The countdown to becoming an official beekeeper is on! My flat-pack hive arrived some time ago so in the last week I’ve spent time choosing and clearing my final hive site, which is called an apiary. Following the good advice of Mr. E I decided against putting my hive in the allotment field which is a bit too exposed and have instead opted to keep my hive on private land which is within flying distance of the allotment and the wildflower meadow we’ve planted for honey bees.
With all of that organised I’m looking forward to picking up a nucleus of bees later this week. However, one last task before that anticipated date involved putting together my flat-pack hive. It’s been sitting in the garage for two months now and setting it up has been a task that’s been niggling away at the back of my mind. The day the package arrived I opened it up and of course had to try on my gloves and suit and look through all the accessories. But when I saw the complicated looking bundles of Cedar parts my enthusiasm over the actual hive took a dip.
With no time left to procrastinate, I set out to build the hive today beginning with the hive floor then the brood box, roof and one super. I started working at 10am and five hours later I had the basic structure of the hive pretty much set up. I have one more super to build and a whole lot of frames and foundation to put together but I’m satisfied that those bewildering piles of boards, sticks, nails and glue have begun to take shape. I’m not completely daft when it comes to building things but putting together this flat pack National Hive was a bit more complicated than an Ikea bookshelf.
One thing I was very pleased to see in my kit was the open mesh Varroa floor – rather than the standard wooden floor you find with traditional hives. I couldn’t exactly remember if my kit came with one but was already contemplating buying one after Mr. E’s demonstration on how filthy the hive floor gets. Though we don’t have Varroa on the Isle of Man, the mesh floor allows bee rubbish to fall through and onto a removable floor which can then be cleaned. I’m sure that by having this mesh floor that my hive will be a cleaner and healthier home for my bees. However I am a bit concerned that the floor may be a bit cold for them in the winter so am going to try building a more solid and insulated version of the basic board my kit was supplied with.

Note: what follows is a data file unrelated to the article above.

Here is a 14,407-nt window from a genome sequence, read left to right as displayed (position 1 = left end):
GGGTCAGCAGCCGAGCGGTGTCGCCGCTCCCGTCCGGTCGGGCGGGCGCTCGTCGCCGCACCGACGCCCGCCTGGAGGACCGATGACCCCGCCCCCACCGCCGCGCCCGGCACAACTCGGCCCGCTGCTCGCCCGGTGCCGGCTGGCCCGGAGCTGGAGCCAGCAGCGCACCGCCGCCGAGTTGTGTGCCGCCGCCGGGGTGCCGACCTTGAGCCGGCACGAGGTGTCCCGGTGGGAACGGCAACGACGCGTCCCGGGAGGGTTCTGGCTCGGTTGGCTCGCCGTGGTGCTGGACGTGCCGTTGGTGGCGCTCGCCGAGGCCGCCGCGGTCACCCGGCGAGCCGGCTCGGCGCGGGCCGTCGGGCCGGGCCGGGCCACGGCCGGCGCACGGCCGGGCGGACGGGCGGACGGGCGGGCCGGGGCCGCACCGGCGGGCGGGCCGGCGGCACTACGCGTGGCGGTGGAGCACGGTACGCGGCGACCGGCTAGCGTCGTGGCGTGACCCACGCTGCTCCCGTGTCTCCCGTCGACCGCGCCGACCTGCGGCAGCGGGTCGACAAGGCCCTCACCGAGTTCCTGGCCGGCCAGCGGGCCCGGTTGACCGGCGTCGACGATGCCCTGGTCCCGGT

In the hive construction process I followed the directions almost to the T. The one exception being that I wanted to customise my hives to have top bee space rather than bottom bee space. To understand what this means you have to begin with how the hive is constructed. A National hive is composed of a series of separate sections that are stacked on top of each other; the primary parts being floor, brood, supers and roof. Though each of these boxes sit on top of each other, the frames inside them have to provide 1/4″ space either at their tops or bottoms so that bees can move horizontally through the hive. Otherwise, the bees enter the hive at the bottom, hit the first frame and can only go straight up.
Bottom bee space means this 1/4″ is placed at the bottom of the frames and this is the traditional set-up for most hives in the UK. It works perfectly fine but it also means that the tops of the frames are set flush with the tops edges of the box they sit in. So if you remove a super during inspection, you have to lift it up and set it down perfectly on top of the box it sits on or you chance squashing a lot of bees. If these frames are customised to sit 1/4″ lower in their respective boxes they are then referred to as having ‘top bee space’. The benefit of having your hive set up this way is that you can lift your box up and set it on a corner of the box it sits on. Then you can slide it into its final place without having to worry about hurting as many bees and causing stress to the rest of the colony. This comes in handy when the frames are full of honey and the box weighs a hefty twenty pounds or more.
So instead of placing the brood box’s frame runners 7/16″ down from the top edge of the box I added 1/4″ and placed them 11/16″ of an inch down. I made the same adjustment to the castellated spacers in the super. Voila, easy DIY top bee space and saving myself some money in the process as well. I called the manufacturer to double-check that what I was doing was correct and was surprised to hear that they sell top bee space hives at a higher price than bottom bee space models. I can’t get my head over that since it seems like such a small adjustment.
My hive is sitting in the garage at the moment and after a lick of paint it will be ready to house my new bees. I keep thinking about how it’s going to be an exciting moment to actually take my first colony home and to get them moved into their new home. I’m both thrilled and slightly nervous but am looking forward to my first year’s adventure in beekeeping.